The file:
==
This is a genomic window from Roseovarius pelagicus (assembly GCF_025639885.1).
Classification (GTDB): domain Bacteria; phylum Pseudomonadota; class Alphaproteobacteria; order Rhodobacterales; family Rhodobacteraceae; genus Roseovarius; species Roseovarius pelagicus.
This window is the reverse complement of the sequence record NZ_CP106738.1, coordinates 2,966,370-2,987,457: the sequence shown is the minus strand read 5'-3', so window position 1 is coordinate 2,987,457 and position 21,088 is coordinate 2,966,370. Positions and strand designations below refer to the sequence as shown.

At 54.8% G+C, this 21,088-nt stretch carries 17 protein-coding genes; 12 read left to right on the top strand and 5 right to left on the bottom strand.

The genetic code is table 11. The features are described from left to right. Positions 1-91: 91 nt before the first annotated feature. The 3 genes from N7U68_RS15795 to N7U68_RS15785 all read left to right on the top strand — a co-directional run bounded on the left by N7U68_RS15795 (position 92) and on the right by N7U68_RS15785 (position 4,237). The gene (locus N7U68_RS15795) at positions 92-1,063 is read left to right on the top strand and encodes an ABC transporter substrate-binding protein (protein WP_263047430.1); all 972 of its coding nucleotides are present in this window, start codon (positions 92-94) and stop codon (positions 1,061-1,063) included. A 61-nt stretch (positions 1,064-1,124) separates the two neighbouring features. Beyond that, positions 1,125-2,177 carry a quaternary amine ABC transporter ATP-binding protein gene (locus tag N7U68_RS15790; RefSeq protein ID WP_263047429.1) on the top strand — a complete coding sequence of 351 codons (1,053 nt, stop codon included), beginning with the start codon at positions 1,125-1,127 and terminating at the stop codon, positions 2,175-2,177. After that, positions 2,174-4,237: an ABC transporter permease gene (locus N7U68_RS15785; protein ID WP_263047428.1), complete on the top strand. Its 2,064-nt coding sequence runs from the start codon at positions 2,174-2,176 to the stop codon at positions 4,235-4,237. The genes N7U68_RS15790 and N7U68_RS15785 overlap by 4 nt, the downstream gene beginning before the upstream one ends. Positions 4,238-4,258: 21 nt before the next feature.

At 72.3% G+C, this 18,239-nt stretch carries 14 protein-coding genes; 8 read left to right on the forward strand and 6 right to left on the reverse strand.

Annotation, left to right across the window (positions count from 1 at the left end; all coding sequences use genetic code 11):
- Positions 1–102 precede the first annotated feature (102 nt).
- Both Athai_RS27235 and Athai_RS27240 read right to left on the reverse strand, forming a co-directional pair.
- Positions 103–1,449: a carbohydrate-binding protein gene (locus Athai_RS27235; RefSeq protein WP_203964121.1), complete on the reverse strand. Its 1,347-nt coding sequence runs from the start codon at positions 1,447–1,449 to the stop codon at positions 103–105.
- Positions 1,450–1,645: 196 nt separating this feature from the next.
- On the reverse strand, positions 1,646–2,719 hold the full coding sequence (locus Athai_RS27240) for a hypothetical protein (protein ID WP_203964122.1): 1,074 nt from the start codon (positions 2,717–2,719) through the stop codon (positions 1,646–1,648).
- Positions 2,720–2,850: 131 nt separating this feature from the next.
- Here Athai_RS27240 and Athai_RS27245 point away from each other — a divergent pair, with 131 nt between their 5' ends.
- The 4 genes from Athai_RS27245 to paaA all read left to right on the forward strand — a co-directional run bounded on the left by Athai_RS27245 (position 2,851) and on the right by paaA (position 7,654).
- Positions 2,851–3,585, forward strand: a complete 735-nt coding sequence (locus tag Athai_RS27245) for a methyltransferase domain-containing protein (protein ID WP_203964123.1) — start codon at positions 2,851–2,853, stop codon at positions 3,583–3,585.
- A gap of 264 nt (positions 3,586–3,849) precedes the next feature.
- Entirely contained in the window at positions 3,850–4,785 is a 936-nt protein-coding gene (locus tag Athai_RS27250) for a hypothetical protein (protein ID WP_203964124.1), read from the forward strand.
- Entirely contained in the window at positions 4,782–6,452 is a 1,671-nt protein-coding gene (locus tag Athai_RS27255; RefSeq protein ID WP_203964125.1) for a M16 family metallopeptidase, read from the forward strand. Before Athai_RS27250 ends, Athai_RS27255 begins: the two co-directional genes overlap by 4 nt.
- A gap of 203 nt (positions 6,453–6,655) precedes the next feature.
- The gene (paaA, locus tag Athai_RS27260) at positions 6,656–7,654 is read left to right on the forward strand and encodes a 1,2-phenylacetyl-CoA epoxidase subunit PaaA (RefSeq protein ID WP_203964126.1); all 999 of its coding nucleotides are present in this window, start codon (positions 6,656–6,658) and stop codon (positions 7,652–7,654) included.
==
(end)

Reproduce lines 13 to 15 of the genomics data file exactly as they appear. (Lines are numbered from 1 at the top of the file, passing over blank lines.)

- Positions 2,720–2,850: 131 nt separating this feature from the next.
- Here Athai_RS27240 and Athai_RS27245 point away from each other — a divergent pair, with 131 nt between their 5' ends.
- The 4 genes from Athai_RS27245 to paaA all read left to right on the forward strand — a co-directional run bounded on the left by Athai_RS27245 (position 2,851) and on the right by paaA (position 7,654).